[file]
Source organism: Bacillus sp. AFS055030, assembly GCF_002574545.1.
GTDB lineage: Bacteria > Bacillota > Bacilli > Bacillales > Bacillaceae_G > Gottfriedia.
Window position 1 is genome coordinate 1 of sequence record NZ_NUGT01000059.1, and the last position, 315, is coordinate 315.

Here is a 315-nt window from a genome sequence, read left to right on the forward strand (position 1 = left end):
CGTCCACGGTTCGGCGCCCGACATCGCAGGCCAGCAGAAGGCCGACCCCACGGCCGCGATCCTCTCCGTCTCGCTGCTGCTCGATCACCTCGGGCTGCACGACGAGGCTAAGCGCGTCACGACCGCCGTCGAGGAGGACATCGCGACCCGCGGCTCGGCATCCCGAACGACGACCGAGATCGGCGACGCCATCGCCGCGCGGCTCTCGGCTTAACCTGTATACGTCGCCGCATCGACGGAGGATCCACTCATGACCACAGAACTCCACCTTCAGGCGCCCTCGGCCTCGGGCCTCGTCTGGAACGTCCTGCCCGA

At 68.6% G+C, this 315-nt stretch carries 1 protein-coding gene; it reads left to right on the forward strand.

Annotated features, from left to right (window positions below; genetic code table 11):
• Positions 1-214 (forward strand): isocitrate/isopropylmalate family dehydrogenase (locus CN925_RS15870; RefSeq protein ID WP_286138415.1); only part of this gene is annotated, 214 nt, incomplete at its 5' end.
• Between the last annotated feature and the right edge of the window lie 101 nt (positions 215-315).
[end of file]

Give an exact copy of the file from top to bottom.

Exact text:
Source organism: Bacillus sp. AFS055030, assembly GCF_002574545.1.
GTDB lineage: Bacteria > Bacillota > Bacilli > Bacillales > Bacillaceae_G > Gottfriedia.
Window position 1 is genome coordinate 1 of sequence record NZ_NUGT01000059.1, and the last position, 315, is coordinate 315.

Here is a 315-nt window from a genome sequence, read left to right on the forward strand (position 1 = left end):
CGTCCACGGTTCGGCGCCCGACATCGCAGGCCAGCAGAAGGCCGACCCCACGGCCGCGATCCTCTCCGTCTCGCTGCTGCTCGATCACCTCGGGCTGCACGACGAGGCTAAGCGCGTCACGACCGCCGTCGAGGAGGACATCGCGACCCGCGGCTCGGCATCCCGAACGACGACCGAGATCGGCGACGCCATCGCCGCGCGGCTCTCGGCTTAACCTGTATACGTCGCCGCATCGACGGAGGATCCACTCATGACCACAGAACTCCACCTTCAGGCGCCCTCGGCCTCGGGCCTCGTCTGGAACGTCCTGCCCGA

At 68.6% G+C, this 315-nt stretch carries 1 protein-coding gene; it reads left to right on the forward strand.

Annotated features, from left to right (window positions below; genetic code table 11):
• Positions 1-214 (forward strand): isocitrate/isopropylmalate family dehydrogenase (locus CN925_RS15870; RefSeq protein ID WP_286138415.1); only part of this gene is annotated, 214 nt, incomplete at its 5' end.
• Between the last annotated feature and the right edge of the window lie 101 nt (positions 215-315).